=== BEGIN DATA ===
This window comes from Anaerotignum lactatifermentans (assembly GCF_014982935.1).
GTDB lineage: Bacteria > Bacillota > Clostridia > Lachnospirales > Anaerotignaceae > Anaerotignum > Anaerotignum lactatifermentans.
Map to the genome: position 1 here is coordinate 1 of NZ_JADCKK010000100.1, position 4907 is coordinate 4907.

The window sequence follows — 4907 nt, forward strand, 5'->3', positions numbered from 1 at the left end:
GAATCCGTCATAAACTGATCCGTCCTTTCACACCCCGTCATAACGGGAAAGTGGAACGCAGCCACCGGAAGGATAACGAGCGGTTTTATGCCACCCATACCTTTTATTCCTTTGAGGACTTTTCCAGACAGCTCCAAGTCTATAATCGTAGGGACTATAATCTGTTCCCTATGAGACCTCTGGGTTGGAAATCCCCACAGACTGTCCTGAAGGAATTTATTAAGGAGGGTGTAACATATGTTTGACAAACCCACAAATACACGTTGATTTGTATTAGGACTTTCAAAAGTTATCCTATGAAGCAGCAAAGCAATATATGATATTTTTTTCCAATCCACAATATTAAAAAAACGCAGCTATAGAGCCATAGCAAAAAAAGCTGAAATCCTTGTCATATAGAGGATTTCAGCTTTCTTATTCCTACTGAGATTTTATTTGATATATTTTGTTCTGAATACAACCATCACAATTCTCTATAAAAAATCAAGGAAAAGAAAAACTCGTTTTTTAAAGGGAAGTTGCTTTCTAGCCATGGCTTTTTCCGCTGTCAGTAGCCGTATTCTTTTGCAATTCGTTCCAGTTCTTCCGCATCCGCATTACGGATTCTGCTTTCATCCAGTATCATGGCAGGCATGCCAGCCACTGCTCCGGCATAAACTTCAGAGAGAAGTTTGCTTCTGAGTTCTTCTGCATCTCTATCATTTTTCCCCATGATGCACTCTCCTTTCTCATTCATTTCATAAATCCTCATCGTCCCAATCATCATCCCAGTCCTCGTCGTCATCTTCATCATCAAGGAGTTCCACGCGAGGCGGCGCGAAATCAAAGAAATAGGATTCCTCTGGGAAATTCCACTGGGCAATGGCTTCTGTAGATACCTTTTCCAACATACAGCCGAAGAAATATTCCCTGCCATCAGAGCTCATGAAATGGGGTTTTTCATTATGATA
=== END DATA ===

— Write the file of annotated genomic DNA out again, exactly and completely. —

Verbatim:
This window comes from Anaerotignum lactatifermentans (assembly GCF_014982935.1).
GTDB lineage: Bacteria > Bacillota > Clostridia > Lachnospirales > Anaerotignaceae > Anaerotignum > Anaerotignum lactatifermentans.
Map to the genome: position 1 here is coordinate 1 of NZ_JADCKK010000100.1, position 4907 is coordinate 4907.

The window sequence follows — 4907 nt, forward strand, 5'->3', positions numbered from 1 at the left end:
GAATCCGTCATAAACTGATCCGTCCTTTCACACCCCGTCATAACGGGAAAGTGGAACGCAGCCACCGGAAGGATAACGAGCGGTTTTATGCCACCCATACCTTTTATTCCTTTGAGGACTTTTCCAGACAGCTCCAAGTCTATAATCGTAGGGACTATAATCTGTTCCCTATGAGACCTCTGGGTTGGAAATCCCCACAGACTGTCCTGAAGGAATTTATTAAGGAGGGTGTAACATATGTTTGACAAACCCACAAATACACGTTGATTTGTATTAGGACTTTCAAAAGTTATCCTATGAAGCAGCAAAGCAATATATGATATTTTTTTCCAATCCACAATATTAAAAAAACGCAGCTATAGAGCCATAGCAAAAAAAGCTGAAATCCTTGTCATATAGAGGATTTCAGCTTTCTTATTCCTACTGAGATTTTATTTGATATATTTTGTTCTGAATACAACCATCACAATTCTCTATAAAAAATCAAGGAAAAGAAAAACTCGTTTTTTAAAGGGAAGTTGCTTTCTAGCCATGGCTTTTTCCGCTGTCAGTAGCCGTATTCTTTTGCAATTCGTTCCAGTTCTTCCGCATCCGCATTACGGATTCTGCTTTCATCCAGTATCATGGCAGGCATGCCAGCCACTGCTCCGGCATAAACTTCAGAGAGAAGTTTGCTTCTGAGTTCTTCTGCATCTCTATCATTTTTCCCCATGATGCACTCTCCTTTCTCATTCATTTCATAAATCCTCATCGTCCCAATCATCATCCCAGTCCTCGTCGTCATCTTCATCATCAAGGAGTTCCACGCGAGGCGGCGCGAAATCAAAGAAATAGGATTCCTCTGGGAAATTCCACTGGGCAATGGCTTCTGTAGATACCTTTTCCAACATACAGCCGAAGAAATATTCCCTGCCATCAGAGCTCATGAAATGGGGTTTTTCATTATGATA